Incorrect signature verification


An incorrect check of return values in the signature validation utilities allows an attacker to get invalid signatures accepted as valid by forcing an error during validation.


The InfoCard SimpleSAMLphp module allows incorporates a series of libraries provided by the Zend Framework. As part of this third-party library, the class Zend_InfoCard_Xml_Security allows the verification of the XML digital signature of XML chunks with a given key. In particular, the validateXMLSignature() method receives an string containing an XML document and a key to verify it, and throws an exception in case there is any error, either caused by incorrect input or an invalid signature. This method uses the openssl_verify() function provided by the openssl PHP extension.

The openssl_verify() function returns 1 when the signature was successfully verified, 0 if it failed to verify with the given key, and -1 in case an error occurs. PHP allows translating numerical values to boolean implicitly, with the following correspondences:

This means that an implicit conversion to boolean of the values returned by openssl_verify() will convert an error state, signaled by the value -1, to a successful verification of the signature (represented by the boolean true).

The aforementioned method was performing an implicit conversion to boolean of the values returned by the openssl_verify() function. This means an error during signature verification is treated as a successful verification by the method.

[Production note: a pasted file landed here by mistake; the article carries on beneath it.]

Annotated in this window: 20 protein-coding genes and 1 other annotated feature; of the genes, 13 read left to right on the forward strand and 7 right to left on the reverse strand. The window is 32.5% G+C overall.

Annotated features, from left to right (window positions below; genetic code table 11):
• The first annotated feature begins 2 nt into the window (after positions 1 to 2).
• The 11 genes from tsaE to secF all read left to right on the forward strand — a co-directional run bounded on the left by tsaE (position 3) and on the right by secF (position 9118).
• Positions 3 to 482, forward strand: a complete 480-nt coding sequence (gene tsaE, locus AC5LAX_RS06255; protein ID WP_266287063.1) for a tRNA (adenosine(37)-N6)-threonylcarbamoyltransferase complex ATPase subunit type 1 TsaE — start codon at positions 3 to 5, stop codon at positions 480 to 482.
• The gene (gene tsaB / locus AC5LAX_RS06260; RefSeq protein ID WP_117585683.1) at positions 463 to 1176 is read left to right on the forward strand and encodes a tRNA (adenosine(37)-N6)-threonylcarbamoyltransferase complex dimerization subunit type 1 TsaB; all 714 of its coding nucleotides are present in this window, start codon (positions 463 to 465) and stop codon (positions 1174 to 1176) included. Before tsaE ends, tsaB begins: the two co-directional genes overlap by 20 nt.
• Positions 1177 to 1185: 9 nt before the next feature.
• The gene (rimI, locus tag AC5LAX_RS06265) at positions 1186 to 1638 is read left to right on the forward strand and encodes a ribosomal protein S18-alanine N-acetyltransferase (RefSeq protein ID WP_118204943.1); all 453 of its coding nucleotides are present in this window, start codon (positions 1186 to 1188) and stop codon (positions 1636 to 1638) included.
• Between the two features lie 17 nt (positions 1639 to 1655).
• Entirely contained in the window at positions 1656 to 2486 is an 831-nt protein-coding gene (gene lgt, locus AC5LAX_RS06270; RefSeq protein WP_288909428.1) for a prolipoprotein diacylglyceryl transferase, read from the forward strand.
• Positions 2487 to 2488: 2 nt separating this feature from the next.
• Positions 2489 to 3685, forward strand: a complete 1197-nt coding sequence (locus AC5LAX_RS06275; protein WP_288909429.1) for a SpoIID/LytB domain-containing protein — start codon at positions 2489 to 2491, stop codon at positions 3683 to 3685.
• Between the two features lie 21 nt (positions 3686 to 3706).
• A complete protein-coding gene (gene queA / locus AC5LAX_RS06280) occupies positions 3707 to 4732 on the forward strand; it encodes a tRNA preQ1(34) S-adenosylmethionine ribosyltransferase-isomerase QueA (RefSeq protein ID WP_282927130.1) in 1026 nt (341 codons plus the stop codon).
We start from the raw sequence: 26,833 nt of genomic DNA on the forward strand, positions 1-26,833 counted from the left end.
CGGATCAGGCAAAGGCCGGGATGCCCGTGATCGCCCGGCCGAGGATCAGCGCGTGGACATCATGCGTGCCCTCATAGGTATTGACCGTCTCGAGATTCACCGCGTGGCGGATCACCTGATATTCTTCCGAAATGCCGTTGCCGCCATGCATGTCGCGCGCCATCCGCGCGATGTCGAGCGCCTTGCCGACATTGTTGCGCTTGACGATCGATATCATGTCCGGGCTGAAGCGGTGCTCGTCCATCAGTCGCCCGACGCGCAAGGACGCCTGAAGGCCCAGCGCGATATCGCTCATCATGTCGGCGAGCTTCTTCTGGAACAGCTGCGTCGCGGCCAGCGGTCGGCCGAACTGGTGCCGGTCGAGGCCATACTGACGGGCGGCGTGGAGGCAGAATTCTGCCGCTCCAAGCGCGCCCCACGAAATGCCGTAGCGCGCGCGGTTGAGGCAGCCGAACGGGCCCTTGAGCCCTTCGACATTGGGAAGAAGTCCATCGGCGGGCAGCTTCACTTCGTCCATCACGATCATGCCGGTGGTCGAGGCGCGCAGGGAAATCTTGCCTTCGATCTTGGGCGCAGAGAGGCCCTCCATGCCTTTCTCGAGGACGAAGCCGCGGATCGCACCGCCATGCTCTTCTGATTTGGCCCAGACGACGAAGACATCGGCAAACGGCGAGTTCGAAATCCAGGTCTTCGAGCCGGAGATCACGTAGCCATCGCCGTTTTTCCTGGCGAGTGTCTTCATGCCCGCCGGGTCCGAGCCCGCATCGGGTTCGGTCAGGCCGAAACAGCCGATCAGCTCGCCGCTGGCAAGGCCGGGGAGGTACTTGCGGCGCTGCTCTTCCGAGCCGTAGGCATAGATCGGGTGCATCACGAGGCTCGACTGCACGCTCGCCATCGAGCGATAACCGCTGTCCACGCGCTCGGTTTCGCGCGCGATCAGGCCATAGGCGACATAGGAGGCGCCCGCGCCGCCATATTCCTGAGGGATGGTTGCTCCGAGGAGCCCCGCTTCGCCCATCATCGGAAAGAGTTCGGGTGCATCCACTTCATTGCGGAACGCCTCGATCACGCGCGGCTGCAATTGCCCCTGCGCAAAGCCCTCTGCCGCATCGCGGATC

Affected versions

The InfoCard module version 1.0.


Upon successful exploitation, an invalid signature would be regarded as valid by an affected version of the software. This allows attackers to modify or manually craft XML messages and, by triggering a signature validation error in the affected party, get those messages accepted as valid and coming from a trusted entity. In practice, this could mean the capability to access resources while impersonating other individuals, effectively bypassing authentication.

In order to exploit the issue an incorrect context must be fed to the signature validation routines, or an exceptional error must be triggered. So far, the following cases have been identified:

The code allows for both DSA and RSA keys being used. However, a check between the configured key and the one received in the XML message is performed, aborting execution in case a mismatch is detected.

Regarding memory exhaustion, it is in theory possible to attack a service provider causing the consumption of all available memory while a message with an invalid signature is being validated. However, memory exhaustion must happen only during signature validation and not immediately before or after. This means exploitation of this case is extremely difficult due to the small time window available for the attacker and the precise control that is needed over the service provider.

All in all, the consequences of this issue are critical, so even though we consider it difficult to exploit, and considering that other ways to trigger failures in signature validation could be possible but so far unidentified, we recommend updating the affected software as soon as possible.


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